By Katie Dahlstrom
Herald Staff Writer
The city of Clinton has no plan in place for animal control following a failure by City Council members to override a veto from Mayor Mark Vulich of the city’s agreement with the Humane Society or to approve a contract with a local vet.
Last week Mayor Mark Vulich vetoed two resolutions previously passed by the Clinton City Council — one approving a contract with the Humane Society that included the subsidy increase from $65,000 to $120,000 and another approving an ad-hoc committee to investigate potential cost-saving opportunities for the city regarding the Humane Society contract. The council would have needed to pass the resolutions with a 5-2 vote in order to override the vetoes. Council members also voted down a contract from local vet All Pets for animal control services, which would have carried a $40,000 subsidy and only provided care for animals brought in by the animal control officer.
Before taking a vote, the council heard from several community members who both supported and critiqued the city’s agreement with the Humane Society as well as the haste used by the mayor in issuing his veto.
Council members also took issue with what they perceived as lack of forethought on Vulich's part.
At-Large Councilman John Rowland said the contract and ad-hoc committee resolutions should be passed in order to give them more time to work with the city.
“I think it would be best to take a time out here, take both of these proposals and let them be vetted better,” Rowland said. “Let the Humane Society come back with their proposal and I think the All Pets proposal needs to be vetted much more than what it has been. What's hurt with in two months from now, even less, coming back here and making a good decision that people can hold in their hands, look at ahead of time and see what it actually says?”
At-large councilwoman Jennifer Graf echoed Rowland's dismay with the veto. She stated it is a tool designed to be used sparingly, but one that Vulich has used three times since taking office. Graf also lamented at the rift in the community caused by the animal control discussions.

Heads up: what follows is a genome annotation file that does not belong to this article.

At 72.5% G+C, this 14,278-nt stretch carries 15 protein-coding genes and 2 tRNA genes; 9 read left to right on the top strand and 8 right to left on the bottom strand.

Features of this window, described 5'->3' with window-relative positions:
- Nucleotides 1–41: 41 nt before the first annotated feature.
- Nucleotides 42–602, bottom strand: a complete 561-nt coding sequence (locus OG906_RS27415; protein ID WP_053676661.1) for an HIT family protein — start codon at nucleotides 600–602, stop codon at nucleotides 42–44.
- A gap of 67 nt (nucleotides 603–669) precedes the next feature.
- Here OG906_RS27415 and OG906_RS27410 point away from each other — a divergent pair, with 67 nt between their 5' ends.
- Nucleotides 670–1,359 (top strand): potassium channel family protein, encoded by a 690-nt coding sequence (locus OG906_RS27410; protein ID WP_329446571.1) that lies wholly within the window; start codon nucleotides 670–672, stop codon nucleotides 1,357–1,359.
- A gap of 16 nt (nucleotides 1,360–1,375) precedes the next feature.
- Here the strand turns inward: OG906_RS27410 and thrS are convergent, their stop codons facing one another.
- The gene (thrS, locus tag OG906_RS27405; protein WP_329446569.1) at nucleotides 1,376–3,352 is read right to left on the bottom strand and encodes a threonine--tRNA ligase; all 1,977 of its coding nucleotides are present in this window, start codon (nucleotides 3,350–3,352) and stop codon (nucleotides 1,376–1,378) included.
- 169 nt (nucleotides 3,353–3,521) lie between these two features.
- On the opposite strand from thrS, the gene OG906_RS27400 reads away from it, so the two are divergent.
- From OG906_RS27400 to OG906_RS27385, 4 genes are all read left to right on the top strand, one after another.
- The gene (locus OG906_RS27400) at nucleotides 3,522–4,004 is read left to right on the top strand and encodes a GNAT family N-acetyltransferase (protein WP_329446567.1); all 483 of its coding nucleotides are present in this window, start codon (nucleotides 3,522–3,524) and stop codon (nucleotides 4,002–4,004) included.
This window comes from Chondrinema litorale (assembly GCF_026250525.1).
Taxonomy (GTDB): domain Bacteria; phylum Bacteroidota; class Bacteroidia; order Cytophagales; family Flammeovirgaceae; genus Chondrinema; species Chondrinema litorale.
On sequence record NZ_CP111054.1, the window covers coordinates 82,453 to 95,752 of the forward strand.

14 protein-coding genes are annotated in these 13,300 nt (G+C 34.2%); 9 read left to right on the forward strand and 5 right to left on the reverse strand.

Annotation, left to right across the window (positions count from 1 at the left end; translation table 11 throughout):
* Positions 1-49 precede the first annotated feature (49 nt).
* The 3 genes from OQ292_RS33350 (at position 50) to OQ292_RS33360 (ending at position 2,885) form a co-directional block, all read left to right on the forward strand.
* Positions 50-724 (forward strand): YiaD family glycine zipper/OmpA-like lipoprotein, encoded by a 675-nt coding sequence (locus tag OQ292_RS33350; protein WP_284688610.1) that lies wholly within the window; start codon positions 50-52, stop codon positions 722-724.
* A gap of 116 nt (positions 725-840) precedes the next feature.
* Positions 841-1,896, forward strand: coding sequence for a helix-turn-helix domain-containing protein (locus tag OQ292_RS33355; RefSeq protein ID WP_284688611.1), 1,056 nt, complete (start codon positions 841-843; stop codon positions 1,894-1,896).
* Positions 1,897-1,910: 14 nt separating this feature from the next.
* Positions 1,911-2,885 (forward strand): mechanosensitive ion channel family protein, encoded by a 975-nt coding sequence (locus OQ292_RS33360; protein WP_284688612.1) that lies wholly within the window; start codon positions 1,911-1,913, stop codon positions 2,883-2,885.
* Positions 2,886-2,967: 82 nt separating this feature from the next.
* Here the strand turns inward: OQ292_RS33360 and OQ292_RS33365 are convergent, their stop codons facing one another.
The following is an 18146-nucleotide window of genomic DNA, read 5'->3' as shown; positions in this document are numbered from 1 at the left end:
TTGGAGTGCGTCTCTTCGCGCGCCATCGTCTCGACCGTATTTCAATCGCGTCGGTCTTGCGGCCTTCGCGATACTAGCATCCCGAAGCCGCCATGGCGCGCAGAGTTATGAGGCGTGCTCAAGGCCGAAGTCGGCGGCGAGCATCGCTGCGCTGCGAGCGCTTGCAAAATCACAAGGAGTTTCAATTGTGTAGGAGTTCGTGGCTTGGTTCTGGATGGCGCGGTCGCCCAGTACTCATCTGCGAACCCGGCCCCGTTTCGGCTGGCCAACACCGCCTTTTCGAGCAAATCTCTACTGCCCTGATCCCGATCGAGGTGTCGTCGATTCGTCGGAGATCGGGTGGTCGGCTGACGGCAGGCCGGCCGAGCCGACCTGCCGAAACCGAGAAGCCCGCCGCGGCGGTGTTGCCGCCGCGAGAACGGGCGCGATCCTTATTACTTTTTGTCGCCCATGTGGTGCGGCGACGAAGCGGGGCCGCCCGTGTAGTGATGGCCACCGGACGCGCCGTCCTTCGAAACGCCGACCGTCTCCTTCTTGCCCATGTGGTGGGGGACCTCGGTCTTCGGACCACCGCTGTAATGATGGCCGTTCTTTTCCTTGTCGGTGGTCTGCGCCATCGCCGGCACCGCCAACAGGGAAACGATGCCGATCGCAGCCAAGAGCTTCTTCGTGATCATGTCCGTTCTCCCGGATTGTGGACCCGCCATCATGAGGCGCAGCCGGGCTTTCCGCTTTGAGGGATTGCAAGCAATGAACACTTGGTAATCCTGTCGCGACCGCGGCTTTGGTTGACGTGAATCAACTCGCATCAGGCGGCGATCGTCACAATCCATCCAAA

“I have deep concerns for the future for our citizens with such continued divisiveness. What did this veto accomplish? So far it has provided a firestorm of criticism on the Humane Society and All Pets, both of whom care for animals and each of whom has their camps of supporters. This has divided the community between the two entities and I don't see where that is harboring goodwill in the future of his city,” Graf said.
Ward 2 councilwoman Julie Allesee pointed to the inconsistencies between the Humane Society and All Pets contract as well as the many questions both contracts leave unanswered.
While Ward 3 councilwoman Bev Hermann did not take issue with the veto, she did have concerns with the Humane Society contract. She cited the number of animals that have been adopted, reclaimed and euthanized by the agency.
“I’m not sure where I am on this even right now,” Hermann said.
In the end, she stood with Ward 4 Councilman Paul Gassman and Ward 1 Councilwoman Maggie Klaes and cast a “no” vote, causing the city council to fail to reach a 5-2 vote in support of both resolutions.
The resolution to contract with local vet All Pets Mobile Clinic also failed. The resolution received only two votes in favor, coming from council members Gassman and Klaes.
The three votes leave the city with no contract in place for animal control services.
“I don't think they were thinking,” Humane Society Operations Manager Sandi Bartels, who was at the council meeting, said.
The city is required to capture dangerous dogs, dogs running at-large and bite cases. Vulich will consult with City Attorney Jeff Farwell to determine how the city needs to proceed.